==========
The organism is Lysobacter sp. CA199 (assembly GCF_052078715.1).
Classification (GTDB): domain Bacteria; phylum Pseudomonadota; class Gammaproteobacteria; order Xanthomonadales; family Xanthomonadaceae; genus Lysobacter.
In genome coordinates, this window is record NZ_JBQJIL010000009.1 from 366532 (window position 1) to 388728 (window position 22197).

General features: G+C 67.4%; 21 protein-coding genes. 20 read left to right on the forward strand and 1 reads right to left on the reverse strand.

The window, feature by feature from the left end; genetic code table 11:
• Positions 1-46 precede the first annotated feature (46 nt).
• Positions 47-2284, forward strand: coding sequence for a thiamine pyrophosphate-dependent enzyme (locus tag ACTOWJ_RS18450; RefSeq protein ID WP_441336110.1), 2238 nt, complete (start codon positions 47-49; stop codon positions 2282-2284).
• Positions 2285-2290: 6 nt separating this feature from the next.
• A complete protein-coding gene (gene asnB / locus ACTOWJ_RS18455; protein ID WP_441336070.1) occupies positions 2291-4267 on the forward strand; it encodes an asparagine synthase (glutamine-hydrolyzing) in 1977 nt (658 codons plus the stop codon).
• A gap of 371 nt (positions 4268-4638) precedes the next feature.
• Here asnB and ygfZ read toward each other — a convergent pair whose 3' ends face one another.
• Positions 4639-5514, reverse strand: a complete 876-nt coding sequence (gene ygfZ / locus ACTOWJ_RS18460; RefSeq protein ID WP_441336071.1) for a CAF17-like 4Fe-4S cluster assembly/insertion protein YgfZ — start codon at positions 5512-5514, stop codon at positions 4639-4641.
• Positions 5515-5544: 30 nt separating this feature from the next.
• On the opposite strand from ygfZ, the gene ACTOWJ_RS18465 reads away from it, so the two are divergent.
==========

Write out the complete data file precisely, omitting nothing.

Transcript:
The organism is Lysobacter sp. CA199 (assembly GCF_052078715.1).
Classification (GTDB): domain Bacteria; phylum Pseudomonadota; class Gammaproteobacteria; order Xanthomonadales; family Xanthomonadaceae; genus Lysobacter.
In genome coordinates, this window is record NZ_JBQJIL010000009.1 from 366532 (window position 1) to 388728 (window position 22197).

General features: G+C 67.4%; 21 protein-coding genes. 20 read left to right on the forward strand and 1 reads right to left on the reverse strand.

The window, feature by feature from the left end; genetic code table 11:
• Positions 1-46 precede the first annotated feature (46 nt).
• Positions 47-2284, forward strand: coding sequence for a thiamine pyrophosphate-dependent enzyme (locus tag ACTOWJ_RS18450; RefSeq protein ID WP_441336110.1), 2238 nt, complete (start codon positions 47-49; stop codon positions 2282-2284).
• Positions 2285-2290: 6 nt separating this feature from the next.
• A complete protein-coding gene (gene asnB / locus ACTOWJ_RS18455; protein ID WP_441336070.1) occupies positions 2291-4267 on the forward strand; it encodes an asparagine synthase (glutamine-hydrolyzing) in 1977 nt (658 codons plus the stop codon).
• A gap of 371 nt (positions 4268-4638) precedes the next feature.
• Here asnB and ygfZ read toward each other — a convergent pair whose 3' ends face one another.
• Positions 4639-5514, reverse strand: a complete 876-nt coding sequence (gene ygfZ / locus ACTOWJ_RS18460; RefSeq protein ID WP_441336071.1) for a CAF17-like 4Fe-4S cluster assembly/insertion protein YgfZ — start codon at positions 5512-5514, stop codon at positions 4639-4641.
• Positions 5515-5544: 30 nt separating this feature from the next.
• On the opposite strand from ygfZ, the gene ACTOWJ_RS18465 reads away from it, so the two are divergent.